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Do oblique exercises on a stability ball to boost the intensity.
Your oblique muscles along the sides of your abdomen help you twist your upper body and bend from side to side. Performing seated oblique exercises during all three trimesters of pregnancy can strengthen these muscles, decreasing pregnancy-related back pain and improving your posture, notes Dr. Paula Amato in the book "Pregnancy Day by Day." Because doing abdominal exercises on your back can decrease the flow of blood to your baby, it's safer to do oblique exercises from a seated position. Talk to your obstetrician before trying any new exercise while pregnant.
Target your obliques with side bends. Sit up straight with your arms at your sides. Keeping your arms and torso straight, bend to the right and reach your fingertips toward the floor. Return to the starting position and repeat on the opposite side. You can also do oblique twists by leaning back slightly, bending your elbows and holding your hands close to your chest. Twist your torso to the left until you feel tension in your obliques and then twist to the right. Or do the leg lift and twist exercise by sitting on the edge of your seat with your right knee bent and right foot on the floor. Extend your left leg until it is straight as you twist your upper body to the left. Repeat on the opposite side. For best results, aim for 20 repetitions of each exercise on each side.
Mix It Up
As long as you are accustomed to it and your doctor approves, you can increase the intensity of each seated oblique exercise by holding a pair of dumbbells or a medicine ball. You can also sit on a stability ball as you exercise, which will force your oblique muscles to work harder as you struggle to remain upright on the ball. As your oblique strength improves, you can elevate one or both feet as you exercise to further challenge your muscles.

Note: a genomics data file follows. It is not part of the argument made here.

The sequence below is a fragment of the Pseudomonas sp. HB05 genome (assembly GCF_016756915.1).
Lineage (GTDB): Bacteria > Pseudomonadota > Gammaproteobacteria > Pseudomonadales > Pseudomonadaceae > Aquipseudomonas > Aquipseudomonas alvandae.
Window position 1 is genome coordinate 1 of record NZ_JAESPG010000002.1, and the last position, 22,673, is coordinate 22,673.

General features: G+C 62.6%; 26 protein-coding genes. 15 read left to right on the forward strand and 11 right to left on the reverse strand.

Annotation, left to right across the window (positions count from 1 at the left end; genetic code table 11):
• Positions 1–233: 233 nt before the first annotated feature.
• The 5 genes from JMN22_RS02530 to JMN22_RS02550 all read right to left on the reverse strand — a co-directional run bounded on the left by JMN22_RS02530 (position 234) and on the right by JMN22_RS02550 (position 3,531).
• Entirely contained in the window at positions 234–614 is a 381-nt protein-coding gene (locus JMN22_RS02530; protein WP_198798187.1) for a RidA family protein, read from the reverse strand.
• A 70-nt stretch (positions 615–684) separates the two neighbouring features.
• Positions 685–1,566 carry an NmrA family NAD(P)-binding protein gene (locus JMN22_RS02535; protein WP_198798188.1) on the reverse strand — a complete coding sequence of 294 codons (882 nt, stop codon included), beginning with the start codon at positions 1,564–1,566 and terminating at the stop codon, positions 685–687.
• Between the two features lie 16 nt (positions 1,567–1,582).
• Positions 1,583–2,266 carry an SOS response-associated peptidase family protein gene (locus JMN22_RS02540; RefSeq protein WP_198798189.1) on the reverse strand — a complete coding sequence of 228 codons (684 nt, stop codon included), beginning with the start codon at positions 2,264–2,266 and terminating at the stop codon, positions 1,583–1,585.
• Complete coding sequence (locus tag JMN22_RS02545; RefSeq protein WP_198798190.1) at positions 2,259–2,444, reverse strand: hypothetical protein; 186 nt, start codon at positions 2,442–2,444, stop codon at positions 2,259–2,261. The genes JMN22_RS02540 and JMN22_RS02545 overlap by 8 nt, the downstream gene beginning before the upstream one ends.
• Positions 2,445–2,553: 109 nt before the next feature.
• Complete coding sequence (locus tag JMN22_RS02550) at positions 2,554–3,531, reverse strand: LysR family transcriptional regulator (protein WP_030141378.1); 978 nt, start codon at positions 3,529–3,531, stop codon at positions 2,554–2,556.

Position your stance wide to keep your body stabilized as you perform seated oblique exercises. Concentrate on using your oblique muscles to perform each exercise. Do not allow your arms or neck to do any of the work -- not only can this lead to injury, it reduces the tension in your obliques. Always sit up straight and keep your spine in a neutral position as you perform the exercises -- never arch or curve your back, which can lead to discomfort.
Immediately stop doing oblique exercises and consult your doctor if you experience extreme shortness of breath, dizziness, amniotic fluid leakage, contractions, vaginal bleeding, intense muscle weakness or chest pain. Dr. Amato in "Pregnancy Day by Day" warns that these could be signs of a serious complication, such as pre-term labor. Always breathe properly when exercising. Exhale during the contraction part of the oblique exercise -- when you are twisting or bending -- and inhale as you return to the starting position.